5 things I learnt during National Apprenticeship Week


Written by Robin Knowles, CEO at Digital Leaders

Digital Leaders once again took part in National Apprenticeship Week here in the UK, highlighting the importance of Digital Apprenticeships as a specific sector. Thanks to the support of our partners we held salons and webinars throughout the week, and I got to Chair and listen to some very knowledgeable people talking about this important sector.

It was great to have such cross-sector gatherings and it was particularly pleasing that so many apprentices joined us to give their perspective on the employer/trainee relationship.

All our Salons are held under the Chatham House rule, but I wanted to share five things I heard during the week that were a little surprising at least to me.

1. Digital Apprentices tend to be graduates

This did surprise me because I had assumed most digital apprentices were taking up Apprenticeships after the 6th form and A levels at 18. Throughout the week, many of the examples I heard and the apprentices I met were coming to an Apprenticeship in the Digital Sector after their first degree, and even after a masters course. I did meet some who had not gone to University, the most interesting being an apprentice who had been discovered in a Chip Shop, who was now running a profitable team for a large employer whilst still training, but even they had come to their apprenticeship in their mid-20s.

2. The reported number of unfilled jobs are inflated

I put this one in for balance because the mismatch between over demand and under supply is the thing driving the sector to train more apprentices. A number of recruiters took part in the week and talking to them about the state of the market they all said that the numbers quoted by government did not take into account the way digital roles are recruited. For example, if four businesses are shortlisted for a big contract with say, a bank, then all four will advertise the roles they might need if they were to win. This means the unfilled jobs being advertised are considerably higher than the actual need, in this case by a factor of four. No one I met believed that demand is not a lot higher than supply and the difficulty of recruiting good staff came up all week, but official figures may be overstating the true shortfall.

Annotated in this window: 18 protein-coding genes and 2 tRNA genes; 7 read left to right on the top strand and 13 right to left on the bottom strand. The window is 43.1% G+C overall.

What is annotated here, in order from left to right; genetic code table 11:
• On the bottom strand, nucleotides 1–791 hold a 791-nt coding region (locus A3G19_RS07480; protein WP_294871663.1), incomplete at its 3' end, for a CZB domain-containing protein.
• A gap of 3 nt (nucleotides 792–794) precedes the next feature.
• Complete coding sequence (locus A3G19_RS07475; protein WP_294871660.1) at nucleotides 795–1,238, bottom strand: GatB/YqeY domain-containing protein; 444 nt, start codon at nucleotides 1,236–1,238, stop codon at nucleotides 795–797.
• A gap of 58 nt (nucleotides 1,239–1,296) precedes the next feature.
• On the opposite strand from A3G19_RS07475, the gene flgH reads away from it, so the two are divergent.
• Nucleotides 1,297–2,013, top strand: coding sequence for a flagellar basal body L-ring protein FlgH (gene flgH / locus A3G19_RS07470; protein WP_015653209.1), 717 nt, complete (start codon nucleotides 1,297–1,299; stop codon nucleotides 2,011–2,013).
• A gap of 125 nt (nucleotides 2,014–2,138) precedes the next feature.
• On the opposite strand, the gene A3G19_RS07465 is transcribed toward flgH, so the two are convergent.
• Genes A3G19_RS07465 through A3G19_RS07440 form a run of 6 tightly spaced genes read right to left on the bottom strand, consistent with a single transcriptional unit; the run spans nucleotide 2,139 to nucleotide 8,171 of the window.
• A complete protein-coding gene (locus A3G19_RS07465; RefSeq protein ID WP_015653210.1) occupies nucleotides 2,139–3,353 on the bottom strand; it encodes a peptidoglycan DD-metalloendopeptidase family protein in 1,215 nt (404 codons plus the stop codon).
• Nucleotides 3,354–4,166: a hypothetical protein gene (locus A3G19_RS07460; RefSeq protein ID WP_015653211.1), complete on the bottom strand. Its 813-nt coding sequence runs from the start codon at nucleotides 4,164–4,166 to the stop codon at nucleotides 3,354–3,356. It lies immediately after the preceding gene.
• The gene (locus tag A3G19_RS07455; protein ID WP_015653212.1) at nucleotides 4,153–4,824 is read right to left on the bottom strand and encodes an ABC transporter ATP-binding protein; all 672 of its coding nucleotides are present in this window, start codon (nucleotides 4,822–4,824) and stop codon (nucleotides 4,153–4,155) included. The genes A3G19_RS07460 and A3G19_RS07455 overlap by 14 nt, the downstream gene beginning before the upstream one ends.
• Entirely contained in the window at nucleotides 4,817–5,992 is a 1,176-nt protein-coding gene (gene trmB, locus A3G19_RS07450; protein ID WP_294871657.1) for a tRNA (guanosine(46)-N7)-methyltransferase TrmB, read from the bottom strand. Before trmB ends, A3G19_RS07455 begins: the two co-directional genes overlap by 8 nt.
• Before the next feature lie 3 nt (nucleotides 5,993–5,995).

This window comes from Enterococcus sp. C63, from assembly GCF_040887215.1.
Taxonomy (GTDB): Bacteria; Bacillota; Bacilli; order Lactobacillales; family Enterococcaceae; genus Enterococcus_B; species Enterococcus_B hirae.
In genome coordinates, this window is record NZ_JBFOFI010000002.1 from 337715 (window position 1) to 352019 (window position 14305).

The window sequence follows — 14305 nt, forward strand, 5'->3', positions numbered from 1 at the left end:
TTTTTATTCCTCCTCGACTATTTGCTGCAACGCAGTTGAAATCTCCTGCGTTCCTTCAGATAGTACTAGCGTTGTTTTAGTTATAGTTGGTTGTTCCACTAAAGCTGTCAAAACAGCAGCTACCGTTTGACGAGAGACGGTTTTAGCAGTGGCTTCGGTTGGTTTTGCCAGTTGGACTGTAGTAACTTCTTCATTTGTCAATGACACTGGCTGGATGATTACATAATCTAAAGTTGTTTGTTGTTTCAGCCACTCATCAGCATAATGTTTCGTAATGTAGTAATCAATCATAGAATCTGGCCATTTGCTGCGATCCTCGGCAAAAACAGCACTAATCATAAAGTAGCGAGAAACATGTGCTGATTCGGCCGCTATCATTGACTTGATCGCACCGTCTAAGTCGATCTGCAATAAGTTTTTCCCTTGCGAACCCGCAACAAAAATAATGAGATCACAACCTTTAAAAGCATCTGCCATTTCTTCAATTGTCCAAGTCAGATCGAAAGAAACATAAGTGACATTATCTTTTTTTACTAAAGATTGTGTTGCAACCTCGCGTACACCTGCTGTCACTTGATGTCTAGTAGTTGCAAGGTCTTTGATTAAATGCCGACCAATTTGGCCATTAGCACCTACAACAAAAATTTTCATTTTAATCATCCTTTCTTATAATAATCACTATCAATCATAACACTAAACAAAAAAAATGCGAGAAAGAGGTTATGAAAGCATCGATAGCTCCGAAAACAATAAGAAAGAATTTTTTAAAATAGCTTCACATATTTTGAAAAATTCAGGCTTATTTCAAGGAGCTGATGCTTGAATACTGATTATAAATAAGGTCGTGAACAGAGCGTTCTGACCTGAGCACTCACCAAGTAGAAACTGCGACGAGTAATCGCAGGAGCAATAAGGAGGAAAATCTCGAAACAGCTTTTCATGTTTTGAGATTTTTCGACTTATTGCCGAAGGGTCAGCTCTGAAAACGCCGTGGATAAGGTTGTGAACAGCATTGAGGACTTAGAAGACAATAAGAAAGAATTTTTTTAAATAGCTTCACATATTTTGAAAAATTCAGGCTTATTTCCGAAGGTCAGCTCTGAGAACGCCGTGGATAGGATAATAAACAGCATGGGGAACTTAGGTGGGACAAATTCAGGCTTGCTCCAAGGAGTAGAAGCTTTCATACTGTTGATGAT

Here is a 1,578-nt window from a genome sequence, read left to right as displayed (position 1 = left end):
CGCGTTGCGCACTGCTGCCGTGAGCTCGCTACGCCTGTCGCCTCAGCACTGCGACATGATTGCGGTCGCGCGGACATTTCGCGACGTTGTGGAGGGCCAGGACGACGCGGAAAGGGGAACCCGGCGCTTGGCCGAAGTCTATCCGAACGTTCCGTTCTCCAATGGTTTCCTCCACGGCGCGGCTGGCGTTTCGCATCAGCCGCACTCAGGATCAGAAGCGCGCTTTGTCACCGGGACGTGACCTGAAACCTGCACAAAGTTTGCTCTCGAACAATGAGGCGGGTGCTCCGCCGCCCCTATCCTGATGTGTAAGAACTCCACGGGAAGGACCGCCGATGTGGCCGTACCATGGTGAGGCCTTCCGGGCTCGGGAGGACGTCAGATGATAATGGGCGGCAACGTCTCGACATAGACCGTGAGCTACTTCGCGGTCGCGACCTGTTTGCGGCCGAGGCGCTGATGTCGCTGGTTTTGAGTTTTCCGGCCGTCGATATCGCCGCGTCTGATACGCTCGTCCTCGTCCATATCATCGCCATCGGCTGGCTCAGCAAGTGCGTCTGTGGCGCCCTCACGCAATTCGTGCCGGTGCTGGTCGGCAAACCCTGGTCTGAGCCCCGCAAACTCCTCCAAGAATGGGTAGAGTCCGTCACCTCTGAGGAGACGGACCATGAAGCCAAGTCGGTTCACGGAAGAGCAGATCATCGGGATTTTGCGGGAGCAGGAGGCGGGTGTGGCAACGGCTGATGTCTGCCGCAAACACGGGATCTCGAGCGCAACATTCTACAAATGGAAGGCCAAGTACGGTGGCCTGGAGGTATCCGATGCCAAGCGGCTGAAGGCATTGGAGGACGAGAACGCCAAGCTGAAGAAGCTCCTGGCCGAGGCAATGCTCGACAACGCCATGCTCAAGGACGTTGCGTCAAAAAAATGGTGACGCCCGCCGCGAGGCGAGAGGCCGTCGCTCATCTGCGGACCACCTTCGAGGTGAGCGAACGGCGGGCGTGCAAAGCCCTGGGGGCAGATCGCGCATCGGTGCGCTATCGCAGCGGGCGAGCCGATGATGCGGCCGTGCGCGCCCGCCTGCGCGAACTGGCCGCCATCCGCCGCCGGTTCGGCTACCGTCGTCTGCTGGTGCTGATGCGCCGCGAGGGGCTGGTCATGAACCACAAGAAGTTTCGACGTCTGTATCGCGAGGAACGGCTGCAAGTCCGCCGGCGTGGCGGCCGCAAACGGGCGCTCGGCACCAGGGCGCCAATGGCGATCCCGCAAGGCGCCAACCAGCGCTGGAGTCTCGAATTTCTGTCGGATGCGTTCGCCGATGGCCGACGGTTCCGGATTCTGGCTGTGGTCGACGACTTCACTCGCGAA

3. The interview process for Digital Apprentices needs work

I put this one in because of two anecdotes that caught my ear concerning sectoral differences and diversity. I heard a regular reference to the importance of recruiting the right people onto Apprenticeship courses and the feeling was that standard interview processes, traditionally based on “competence”, were not leading to effective shortlisting. In terms of sector there was a feeling that rigid recruitment processes particularly in the public sector were stopping the use of more effective processes currently being used in the private sector, and therefore the public Sector faced more of a lottery as to whether the apprentices they recruit into Digital roles will be able to succeed.

In terms of gender diversity, it was clear from the discussions that once the process of recruitment was developed to include group working and one to one discussions that women scored more highly and were more likely to be recruited. There was however cross sector confirmation that the numbers of women coming forward for selection were very low still. This leads into my next unknown.

4. Pathways into the sector remain unclear

Of my five, this one I had more of an understanding of, but it’s at the heart of the supply of future apprentices into the sector and I picked up some clear remaining challenges. There are two elements to this. Firstly, in terms of “Brand”, there remains an image problem with the term “Apprentice”, and parents’/schools’ opinions of them as a career option remain poor. While as I said above, most Digital Apprenticeships seems to be for graduates, the “bricklaying” and “beauticians” tag seems to blind schools and parents to the opportunities.

Secondly, finding digital apprenticeships through official sites seems to be incredibly difficult, with most apprentices attending our salons reporting they were unable to find what they needed and “stumbled” across their opportunity by chance. So, the digital sector seems ill served by the front door to Apprenticeships and needs to come together and present a case for the sector separately to schools and parents.  There’s a lot of positive news to be heard about a career in the sector.

5. Big companies do Digital Apprentices better that small ones

I finish with a generalisation, which I personally can immediately think of an exception to, but I have to report back from my week that I consistently heard from the “horses mouth” that the small and medium businesses find apprenticeships difficult to get the best out of. Challenges include training mentors and offering a programme that gives high quality on the job training to apprentices. As one participant said, perhaps the best strategy for a small business is to pay a little extra salary and headhunt digital apprentices from bigger businesses once they have completed their training!


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